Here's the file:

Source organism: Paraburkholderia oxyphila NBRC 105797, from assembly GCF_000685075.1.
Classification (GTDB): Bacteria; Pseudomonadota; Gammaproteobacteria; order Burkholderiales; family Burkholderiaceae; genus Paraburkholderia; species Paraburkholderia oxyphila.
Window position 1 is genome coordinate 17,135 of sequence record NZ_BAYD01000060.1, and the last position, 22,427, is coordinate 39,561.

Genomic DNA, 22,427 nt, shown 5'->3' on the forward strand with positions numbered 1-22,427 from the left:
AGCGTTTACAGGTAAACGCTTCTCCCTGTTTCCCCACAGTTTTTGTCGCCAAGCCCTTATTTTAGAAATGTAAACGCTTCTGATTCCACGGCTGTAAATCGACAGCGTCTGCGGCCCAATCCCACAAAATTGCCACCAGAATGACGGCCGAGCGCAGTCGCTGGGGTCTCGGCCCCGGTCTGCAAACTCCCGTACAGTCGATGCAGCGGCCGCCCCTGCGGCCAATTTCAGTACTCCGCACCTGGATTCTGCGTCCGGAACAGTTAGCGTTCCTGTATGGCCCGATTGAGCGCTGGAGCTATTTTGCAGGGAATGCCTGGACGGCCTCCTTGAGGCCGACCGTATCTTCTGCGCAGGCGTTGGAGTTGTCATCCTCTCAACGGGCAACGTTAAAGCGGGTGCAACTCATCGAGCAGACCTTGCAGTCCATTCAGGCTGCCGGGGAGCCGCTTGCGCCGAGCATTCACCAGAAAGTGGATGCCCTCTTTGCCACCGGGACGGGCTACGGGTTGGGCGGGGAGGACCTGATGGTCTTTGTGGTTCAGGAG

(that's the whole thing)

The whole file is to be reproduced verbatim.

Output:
Source organism: Paraburkholderia oxyphila NBRC 105797, from assembly GCF_000685075.1.
Classification (GTDB): Bacteria; Pseudomonadota; Gammaproteobacteria; order Burkholderiales; family Burkholderiaceae; genus Paraburkholderia; species Paraburkholderia oxyphila.
Window position 1 is genome coordinate 17,135 of sequence record NZ_BAYD01000060.1, and the last position, 22,427, is coordinate 39,561.

Genomic DNA, 22,427 nt, shown 5'->3' on the forward strand with positions numbered 1-22,427 from the left:
AGCGTTTACAGGTAAACGCTTCTCCCTGTTTCCCCACAGTTTTTGTCGCCAAGCCCTTATTTTAGAAATGTAAACGCTTCTGATTCCACGGCTGTAAATCGACAGCGTCTGCGGCCCAATCCCACAAAATTGCCACCAGAATGACGGCCGAGCGCAGTCGCTGGGGTCTCGGCCCCGGTCTGCAAACTCCCGTACAGTCGATGCAGCGGCCGCCCCTGCGGCCAATTTCAGTACTCCGCACCTGGATTCTGCGTCCGGAACAGTTAGCGTTCCTGTATGGCCCGATTGAGCGCTGGAGCTATTTTGCAGGGAATGCCTGGACGGCCTCCTTGAGGCCGACCGTATCTTCTGCGCAGGCGTTGGAGTTGTCATCCTCTCAACGGGCAACGTTAAAGCGGGTGCAACTCATCGAGCAGACCTTGCAGTCCATTCAGGCTGCCGGGGAGCCGCTTGCGCCGAGCATTCACCAGAAAGTGGATGCCCTCTTTGCCACCGGGACGGGCTACGGGTTGGGCGGGGAGGACCTGATGGTCTTTGTGGTTCAGGAG